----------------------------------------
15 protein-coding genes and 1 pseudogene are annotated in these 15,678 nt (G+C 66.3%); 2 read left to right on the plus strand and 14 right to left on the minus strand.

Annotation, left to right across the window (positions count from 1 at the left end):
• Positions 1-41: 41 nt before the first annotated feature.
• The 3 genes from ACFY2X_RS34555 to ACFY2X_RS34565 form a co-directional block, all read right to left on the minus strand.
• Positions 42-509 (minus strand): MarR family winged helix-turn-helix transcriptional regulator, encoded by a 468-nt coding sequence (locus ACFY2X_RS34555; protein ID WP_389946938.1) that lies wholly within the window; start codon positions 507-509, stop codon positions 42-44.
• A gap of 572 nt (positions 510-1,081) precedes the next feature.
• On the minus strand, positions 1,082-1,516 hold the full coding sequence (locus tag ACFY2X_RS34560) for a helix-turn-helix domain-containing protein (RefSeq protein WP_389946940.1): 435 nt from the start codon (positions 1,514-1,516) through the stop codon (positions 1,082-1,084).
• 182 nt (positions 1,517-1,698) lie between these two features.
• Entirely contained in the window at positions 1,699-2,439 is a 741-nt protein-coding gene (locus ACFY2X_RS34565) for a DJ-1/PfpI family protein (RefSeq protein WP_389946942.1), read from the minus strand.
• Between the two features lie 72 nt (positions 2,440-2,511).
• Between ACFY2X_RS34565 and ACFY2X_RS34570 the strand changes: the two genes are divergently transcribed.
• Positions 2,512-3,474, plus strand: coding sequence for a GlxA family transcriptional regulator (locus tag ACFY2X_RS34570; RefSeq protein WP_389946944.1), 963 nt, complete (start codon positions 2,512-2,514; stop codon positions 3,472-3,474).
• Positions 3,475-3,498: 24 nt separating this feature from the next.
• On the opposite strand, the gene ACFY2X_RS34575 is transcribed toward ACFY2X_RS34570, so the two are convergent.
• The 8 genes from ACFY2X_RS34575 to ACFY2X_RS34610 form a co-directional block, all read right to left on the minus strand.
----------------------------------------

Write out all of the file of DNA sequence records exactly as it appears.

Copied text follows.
15 protein-coding genes and 1 pseudogene are annotated in these 15,678 nt (G+C 66.3%); 2 read left to right on the plus strand and 14 right to left on the minus strand.

Annotation, left to right across the window (positions count from 1 at the left end):
• Positions 1-41: 41 nt before the first annotated feature.
• The 3 genes from ACFY2X_RS34555 to ACFY2X_RS34565 form a co-directional block, all read right to left on the minus strand.
• Positions 42-509 (minus strand): MarR family winged helix-turn-helix transcriptional regulator, encoded by a 468-nt coding sequence (locus ACFY2X_RS34555; protein ID WP_389946938.1) that lies wholly within the window; start codon positions 507-509, stop codon positions 42-44.
• A gap of 572 nt (positions 510-1,081) precedes the next feature.
• On the minus strand, positions 1,082-1,516 hold the full coding sequence (locus tag ACFY2X_RS34560) for a helix-turn-helix domain-containing protein (RefSeq protein WP_389946940.1): 435 nt from the start codon (positions 1,514-1,516) through the stop codon (positions 1,082-1,084).
• 182 nt (positions 1,517-1,698) lie between these two features.
• Entirely contained in the window at positions 1,699-2,439 is a 741-nt protein-coding gene (locus ACFY2X_RS34565) for a DJ-1/PfpI family protein (RefSeq protein WP_389946942.1), read from the minus strand.
• Between the two features lie 72 nt (positions 2,440-2,511).
• Between ACFY2X_RS34565 and ACFY2X_RS34570 the strand changes: the two genes are divergently transcribed.
• Positions 2,512-3,474, plus strand: coding sequence for a GlxA family transcriptional regulator (locus tag ACFY2X_RS34570; RefSeq protein WP_389946944.1), 963 nt, complete (start codon positions 2,512-2,514; stop codon positions 3,472-3,474).
• Positions 3,475-3,498: 24 nt separating this feature from the next.
• On the opposite strand, the gene ACFY2X_RS34575 is transcribed toward ACFY2X_RS34570, so the two are convergent.
• The 8 genes from ACFY2X_RS34575 to ACFY2X_RS34610 form a co-directional block, all read right to left on the minus strand.